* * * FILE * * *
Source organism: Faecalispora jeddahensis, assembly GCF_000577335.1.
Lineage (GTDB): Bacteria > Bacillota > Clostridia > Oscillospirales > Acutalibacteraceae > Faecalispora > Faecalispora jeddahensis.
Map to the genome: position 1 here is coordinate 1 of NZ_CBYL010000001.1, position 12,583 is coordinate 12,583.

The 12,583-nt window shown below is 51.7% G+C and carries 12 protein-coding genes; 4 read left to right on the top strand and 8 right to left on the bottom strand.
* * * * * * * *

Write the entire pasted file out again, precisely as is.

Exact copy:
Source organism: Faecalispora jeddahensis, assembly GCF_000577335.1.
Lineage (GTDB): Bacteria > Bacillota > Clostridia > Oscillospirales > Acutalibacteraceae > Faecalispora > Faecalispora jeddahensis.
Map to the genome: position 1 here is coordinate 1 of NZ_CBYL010000001.1, position 12,583 is coordinate 12,583.

The 12,583-nt window shown below is 51.7% G+C and carries 12 protein-coding genes; 4 read left to right on the top strand and 8 right to left on the bottom strand.